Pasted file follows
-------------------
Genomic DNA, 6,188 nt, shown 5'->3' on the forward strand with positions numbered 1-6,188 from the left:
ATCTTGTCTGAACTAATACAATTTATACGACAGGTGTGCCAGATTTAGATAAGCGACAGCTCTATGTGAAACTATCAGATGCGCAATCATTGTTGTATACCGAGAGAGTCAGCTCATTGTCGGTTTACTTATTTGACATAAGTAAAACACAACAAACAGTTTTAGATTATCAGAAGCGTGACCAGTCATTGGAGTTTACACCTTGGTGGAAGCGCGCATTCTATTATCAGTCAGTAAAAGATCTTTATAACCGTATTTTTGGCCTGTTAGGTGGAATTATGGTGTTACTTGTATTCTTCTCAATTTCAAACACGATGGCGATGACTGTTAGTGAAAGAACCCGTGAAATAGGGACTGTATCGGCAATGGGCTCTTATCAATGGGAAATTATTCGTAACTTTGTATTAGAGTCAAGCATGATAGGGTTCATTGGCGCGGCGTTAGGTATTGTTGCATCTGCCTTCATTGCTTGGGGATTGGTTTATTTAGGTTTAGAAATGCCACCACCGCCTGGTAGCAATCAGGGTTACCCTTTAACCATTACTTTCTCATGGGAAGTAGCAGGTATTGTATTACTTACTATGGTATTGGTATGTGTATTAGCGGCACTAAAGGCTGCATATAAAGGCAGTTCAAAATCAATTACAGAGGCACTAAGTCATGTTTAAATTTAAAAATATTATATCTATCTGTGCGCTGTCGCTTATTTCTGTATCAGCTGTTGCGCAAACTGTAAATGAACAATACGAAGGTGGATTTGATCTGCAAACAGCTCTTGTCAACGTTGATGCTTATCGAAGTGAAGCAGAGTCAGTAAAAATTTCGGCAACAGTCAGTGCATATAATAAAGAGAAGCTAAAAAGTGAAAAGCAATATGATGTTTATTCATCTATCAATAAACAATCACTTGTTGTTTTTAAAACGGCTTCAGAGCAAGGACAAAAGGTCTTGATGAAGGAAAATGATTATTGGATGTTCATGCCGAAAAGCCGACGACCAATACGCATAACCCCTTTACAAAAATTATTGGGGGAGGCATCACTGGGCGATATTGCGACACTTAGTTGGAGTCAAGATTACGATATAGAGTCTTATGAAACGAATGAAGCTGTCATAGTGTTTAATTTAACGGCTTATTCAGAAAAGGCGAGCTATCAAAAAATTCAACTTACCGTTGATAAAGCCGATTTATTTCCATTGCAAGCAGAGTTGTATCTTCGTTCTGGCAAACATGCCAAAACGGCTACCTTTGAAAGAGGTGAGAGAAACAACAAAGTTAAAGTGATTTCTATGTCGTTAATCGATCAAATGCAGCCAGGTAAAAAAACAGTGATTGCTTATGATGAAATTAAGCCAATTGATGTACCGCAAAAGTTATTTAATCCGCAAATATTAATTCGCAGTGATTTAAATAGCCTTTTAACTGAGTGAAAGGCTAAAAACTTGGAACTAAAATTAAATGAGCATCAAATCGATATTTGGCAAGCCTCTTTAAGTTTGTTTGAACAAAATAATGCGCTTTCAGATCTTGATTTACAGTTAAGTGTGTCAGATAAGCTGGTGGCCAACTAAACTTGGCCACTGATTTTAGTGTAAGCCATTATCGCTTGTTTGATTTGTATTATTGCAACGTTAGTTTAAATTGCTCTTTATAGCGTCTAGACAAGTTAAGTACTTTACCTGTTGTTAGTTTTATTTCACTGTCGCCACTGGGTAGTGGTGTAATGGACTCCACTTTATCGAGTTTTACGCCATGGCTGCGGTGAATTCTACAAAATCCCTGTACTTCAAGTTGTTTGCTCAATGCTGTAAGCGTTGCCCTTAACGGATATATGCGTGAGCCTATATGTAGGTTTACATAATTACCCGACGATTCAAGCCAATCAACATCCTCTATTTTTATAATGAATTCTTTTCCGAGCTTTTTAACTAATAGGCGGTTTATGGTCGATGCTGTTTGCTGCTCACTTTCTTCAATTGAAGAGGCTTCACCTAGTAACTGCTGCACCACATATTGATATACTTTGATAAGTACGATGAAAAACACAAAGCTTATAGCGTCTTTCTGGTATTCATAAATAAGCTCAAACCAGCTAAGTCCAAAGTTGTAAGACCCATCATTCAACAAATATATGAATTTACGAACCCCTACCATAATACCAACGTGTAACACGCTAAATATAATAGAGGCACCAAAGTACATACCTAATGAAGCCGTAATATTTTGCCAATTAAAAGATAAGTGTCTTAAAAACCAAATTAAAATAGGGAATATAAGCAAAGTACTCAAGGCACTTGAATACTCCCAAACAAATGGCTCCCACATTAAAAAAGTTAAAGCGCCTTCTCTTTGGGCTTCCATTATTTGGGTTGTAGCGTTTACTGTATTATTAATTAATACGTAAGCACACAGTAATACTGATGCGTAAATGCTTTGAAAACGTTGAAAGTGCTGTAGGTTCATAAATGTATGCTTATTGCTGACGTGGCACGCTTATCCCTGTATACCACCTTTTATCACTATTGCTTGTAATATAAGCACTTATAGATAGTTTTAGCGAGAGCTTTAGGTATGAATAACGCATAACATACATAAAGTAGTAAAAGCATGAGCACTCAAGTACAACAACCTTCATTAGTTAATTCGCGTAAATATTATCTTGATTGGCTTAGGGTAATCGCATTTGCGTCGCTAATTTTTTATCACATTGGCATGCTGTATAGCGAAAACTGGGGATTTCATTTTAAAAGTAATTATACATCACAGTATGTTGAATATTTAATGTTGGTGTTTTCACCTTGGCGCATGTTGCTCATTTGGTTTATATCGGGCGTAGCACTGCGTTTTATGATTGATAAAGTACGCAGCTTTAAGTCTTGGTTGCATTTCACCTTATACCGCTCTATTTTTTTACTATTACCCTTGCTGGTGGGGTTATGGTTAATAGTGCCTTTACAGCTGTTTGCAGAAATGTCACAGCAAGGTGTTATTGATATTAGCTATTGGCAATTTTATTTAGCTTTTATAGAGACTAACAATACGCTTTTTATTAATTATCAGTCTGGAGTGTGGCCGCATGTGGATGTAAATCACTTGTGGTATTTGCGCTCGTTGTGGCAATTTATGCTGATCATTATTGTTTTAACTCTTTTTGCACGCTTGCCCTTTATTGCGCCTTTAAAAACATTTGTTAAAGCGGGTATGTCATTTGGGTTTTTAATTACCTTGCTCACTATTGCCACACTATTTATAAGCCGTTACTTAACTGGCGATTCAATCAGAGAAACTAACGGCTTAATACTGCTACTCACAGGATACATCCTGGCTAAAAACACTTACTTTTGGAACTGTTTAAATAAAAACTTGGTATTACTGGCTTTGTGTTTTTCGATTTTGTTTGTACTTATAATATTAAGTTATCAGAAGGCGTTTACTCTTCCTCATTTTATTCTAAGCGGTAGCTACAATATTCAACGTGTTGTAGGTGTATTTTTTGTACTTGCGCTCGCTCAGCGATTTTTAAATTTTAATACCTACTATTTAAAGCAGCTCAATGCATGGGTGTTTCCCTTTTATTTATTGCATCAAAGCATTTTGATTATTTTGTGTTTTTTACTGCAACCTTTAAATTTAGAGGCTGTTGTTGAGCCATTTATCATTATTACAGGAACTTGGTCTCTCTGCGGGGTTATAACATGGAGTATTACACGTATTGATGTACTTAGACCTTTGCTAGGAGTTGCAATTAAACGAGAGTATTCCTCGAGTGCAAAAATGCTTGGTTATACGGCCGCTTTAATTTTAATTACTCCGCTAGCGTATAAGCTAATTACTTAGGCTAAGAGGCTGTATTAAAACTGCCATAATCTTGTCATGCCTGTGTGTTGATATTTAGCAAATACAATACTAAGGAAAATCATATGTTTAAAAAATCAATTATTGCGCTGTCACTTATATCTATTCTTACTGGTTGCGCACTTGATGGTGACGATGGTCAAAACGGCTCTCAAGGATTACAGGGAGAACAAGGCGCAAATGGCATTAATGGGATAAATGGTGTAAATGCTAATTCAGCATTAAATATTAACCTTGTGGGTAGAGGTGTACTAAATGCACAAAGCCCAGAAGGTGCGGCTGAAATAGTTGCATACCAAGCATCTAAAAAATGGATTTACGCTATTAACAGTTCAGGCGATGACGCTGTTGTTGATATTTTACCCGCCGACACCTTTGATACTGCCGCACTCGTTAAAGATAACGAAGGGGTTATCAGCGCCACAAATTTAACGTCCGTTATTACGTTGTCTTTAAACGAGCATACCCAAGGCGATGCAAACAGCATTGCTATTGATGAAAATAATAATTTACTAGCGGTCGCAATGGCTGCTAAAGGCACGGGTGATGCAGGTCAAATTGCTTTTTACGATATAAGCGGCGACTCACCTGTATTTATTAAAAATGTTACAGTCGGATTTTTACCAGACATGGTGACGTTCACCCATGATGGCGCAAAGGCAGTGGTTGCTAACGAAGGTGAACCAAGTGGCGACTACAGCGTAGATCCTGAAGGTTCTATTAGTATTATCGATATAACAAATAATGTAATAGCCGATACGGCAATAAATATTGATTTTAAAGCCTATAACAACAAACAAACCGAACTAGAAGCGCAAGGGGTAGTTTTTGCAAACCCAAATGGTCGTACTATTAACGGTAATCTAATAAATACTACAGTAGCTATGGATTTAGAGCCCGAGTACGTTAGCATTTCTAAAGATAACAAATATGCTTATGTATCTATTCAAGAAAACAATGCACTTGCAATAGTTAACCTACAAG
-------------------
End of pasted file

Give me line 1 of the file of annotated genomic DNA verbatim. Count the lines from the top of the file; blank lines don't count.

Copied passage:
Genomic DNA, 6,188 nt, shown 5'->3' on the forward strand with positions numbered 1-6,188 from the left: